Checklists promote consistency and uniformity in the application of the rules and serve as effective training tools for the inspector and installer. Checklists are great starting points but they are generally non-inclusive; each job has a certain amount of uniqueness, which might require diversion from any basic checklist. The best approach is to use the checklists as guides and to treat each installation with individual attention, always remembering that the NEC is the umbrella for any checklist. This means, do not rely on the checklist(s) alone; rely on the Code.

Accurate workmanship is important

Table 1. Ten essential electrical inspections

If a job is worth doing, it is worth doing right. Therefore, all electrical equipment (see definition of equipment) is to be installed in a neat and workmanlike manner, in accordance with Section 110.12. Good electrical work usually looks good as well, and the comfort level of inspectors is generally raised by the quality and appearance of the work. While it is not hard for electrical inspectors to tell if the electrical installer has experience and meets the objectives anticipated in the workmanlike-manner rule, it is also important that the inspector not get too comfortable because the work looks good from outside appearances. An installation can appear neat and workmanlike on the surface but contain serious problems inside. This important consideration will affect the approach of the installer and the electrical inspector.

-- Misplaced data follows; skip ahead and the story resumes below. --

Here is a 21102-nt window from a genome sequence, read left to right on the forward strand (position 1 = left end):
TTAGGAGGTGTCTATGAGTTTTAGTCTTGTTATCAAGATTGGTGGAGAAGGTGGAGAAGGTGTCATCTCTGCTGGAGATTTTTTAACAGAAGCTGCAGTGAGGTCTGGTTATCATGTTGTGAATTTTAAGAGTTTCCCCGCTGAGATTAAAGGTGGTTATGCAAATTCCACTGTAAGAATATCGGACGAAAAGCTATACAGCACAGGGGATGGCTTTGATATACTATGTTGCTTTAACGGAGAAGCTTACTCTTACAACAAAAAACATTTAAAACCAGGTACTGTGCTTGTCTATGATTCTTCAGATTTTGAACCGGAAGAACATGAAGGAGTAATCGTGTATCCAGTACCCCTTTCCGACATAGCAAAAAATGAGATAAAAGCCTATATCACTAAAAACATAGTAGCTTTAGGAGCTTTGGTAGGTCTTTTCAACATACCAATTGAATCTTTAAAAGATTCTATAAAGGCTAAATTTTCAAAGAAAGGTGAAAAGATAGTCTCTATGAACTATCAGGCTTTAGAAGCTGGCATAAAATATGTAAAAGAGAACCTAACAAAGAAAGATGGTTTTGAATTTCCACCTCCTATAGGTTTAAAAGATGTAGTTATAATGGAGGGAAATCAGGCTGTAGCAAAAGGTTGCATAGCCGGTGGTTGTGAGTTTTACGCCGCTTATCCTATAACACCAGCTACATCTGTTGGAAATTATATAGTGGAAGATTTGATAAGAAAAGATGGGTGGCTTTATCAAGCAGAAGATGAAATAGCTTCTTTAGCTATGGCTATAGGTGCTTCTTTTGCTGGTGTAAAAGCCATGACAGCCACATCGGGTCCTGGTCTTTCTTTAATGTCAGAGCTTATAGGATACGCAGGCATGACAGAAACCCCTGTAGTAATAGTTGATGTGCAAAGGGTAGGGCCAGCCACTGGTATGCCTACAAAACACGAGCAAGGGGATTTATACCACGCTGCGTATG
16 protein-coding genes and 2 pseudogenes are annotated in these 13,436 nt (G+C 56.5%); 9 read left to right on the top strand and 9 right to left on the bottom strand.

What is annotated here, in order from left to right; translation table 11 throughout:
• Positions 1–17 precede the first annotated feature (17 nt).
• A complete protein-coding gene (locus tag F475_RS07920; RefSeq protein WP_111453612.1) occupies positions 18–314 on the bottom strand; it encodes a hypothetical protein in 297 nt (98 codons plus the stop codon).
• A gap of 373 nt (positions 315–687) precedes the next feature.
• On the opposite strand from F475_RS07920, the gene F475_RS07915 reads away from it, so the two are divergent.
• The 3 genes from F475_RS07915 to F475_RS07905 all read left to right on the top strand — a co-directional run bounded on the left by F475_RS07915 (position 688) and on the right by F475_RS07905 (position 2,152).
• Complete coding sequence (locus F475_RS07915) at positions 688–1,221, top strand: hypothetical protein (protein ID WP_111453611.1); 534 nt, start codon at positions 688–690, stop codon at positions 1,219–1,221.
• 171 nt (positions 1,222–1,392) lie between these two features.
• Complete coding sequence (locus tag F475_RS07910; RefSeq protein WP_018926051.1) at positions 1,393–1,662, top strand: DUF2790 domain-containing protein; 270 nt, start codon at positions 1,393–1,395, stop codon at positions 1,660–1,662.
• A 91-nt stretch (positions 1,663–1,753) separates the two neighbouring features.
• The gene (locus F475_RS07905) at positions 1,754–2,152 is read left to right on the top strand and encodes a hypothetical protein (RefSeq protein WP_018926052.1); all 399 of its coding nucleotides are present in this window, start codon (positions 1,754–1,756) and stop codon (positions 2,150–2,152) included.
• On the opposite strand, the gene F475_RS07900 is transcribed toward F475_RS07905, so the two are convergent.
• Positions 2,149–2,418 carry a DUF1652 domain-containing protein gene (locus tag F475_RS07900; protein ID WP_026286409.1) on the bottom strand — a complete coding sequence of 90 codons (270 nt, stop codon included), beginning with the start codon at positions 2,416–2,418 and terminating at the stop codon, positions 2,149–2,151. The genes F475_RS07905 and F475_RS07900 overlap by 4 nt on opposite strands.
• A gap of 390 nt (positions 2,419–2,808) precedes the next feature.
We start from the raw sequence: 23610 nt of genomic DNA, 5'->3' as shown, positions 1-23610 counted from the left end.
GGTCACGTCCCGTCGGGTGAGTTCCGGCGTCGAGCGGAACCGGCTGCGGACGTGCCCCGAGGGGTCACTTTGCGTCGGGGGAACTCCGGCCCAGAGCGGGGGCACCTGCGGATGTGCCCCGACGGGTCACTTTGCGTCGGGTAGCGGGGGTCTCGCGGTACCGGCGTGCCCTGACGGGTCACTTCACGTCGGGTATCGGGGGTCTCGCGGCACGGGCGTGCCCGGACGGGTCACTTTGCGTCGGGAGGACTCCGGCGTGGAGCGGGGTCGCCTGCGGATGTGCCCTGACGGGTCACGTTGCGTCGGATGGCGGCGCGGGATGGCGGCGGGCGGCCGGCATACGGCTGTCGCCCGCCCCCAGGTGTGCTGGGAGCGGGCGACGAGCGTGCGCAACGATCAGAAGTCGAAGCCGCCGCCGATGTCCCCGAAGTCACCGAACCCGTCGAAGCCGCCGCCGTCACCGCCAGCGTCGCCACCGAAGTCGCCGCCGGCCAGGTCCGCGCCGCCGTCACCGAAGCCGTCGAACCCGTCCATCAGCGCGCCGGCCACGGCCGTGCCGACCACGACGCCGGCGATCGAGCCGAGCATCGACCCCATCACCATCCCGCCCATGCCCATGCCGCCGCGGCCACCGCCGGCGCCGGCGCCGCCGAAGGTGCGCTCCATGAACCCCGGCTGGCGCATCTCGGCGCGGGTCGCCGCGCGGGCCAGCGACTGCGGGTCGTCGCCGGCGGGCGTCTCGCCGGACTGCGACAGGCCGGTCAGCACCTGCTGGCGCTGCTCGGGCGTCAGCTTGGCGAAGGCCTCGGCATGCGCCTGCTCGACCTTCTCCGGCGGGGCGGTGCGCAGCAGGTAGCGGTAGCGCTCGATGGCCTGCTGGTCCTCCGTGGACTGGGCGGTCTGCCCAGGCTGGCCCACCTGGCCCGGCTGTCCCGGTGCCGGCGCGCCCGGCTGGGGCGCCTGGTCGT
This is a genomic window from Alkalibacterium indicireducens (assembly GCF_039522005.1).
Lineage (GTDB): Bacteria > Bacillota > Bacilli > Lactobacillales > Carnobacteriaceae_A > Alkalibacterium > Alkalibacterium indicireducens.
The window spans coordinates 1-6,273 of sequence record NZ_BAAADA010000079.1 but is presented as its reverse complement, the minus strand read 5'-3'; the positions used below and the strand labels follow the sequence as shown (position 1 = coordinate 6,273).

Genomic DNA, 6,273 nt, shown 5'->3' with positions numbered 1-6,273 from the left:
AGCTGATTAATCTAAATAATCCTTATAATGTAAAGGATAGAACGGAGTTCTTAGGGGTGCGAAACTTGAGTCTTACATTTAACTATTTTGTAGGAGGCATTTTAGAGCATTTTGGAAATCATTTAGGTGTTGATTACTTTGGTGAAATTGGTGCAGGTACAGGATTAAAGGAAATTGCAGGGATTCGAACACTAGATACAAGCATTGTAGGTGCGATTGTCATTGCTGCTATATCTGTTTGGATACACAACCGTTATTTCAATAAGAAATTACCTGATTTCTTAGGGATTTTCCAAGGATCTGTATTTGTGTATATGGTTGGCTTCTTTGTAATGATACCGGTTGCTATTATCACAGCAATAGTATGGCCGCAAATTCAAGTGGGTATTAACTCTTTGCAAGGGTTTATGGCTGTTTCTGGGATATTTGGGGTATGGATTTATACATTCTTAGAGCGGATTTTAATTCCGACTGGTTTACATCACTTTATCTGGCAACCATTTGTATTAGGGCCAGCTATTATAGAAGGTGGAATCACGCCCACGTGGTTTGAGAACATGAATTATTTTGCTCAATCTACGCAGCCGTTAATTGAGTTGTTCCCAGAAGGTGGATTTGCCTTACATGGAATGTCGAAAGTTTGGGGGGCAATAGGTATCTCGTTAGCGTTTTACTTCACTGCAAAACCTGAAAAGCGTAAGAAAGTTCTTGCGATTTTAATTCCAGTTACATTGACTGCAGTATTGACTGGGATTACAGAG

When applying the general requirements of the NEC, a few of the many essential inspections come to mind (see table 1).

Listing and installation instructions must be enforced

Of first importance is the approval process and how the inspector utilizes listing and the use of listed products as a basis for approvals; this process is a primary contributor to electrical safety. In this process, the inspector verifies that the equipment or material is listed. Listed equipment has been evaluated for electrical safety; generally, the manufacturer provides installation instructions on its use and the limits of its use. Not following the installation instructions is a common violation in the field, yet it is a reasonable Code rule that is easy to comply with and to enforce. It is amazing to witness how many folks still do not follow installation instructions. Section 110.3(B) is clear and offers no exceptions. There are three other critical areas in electrical installations to which the rules in chapter one of the Code apply. They are equipment interrupting ratings covered in Section 110.9; electrical terminations and connections covered in Section 110.14; and adequate working space and dedicated space for electrical equipment covered in 110.26.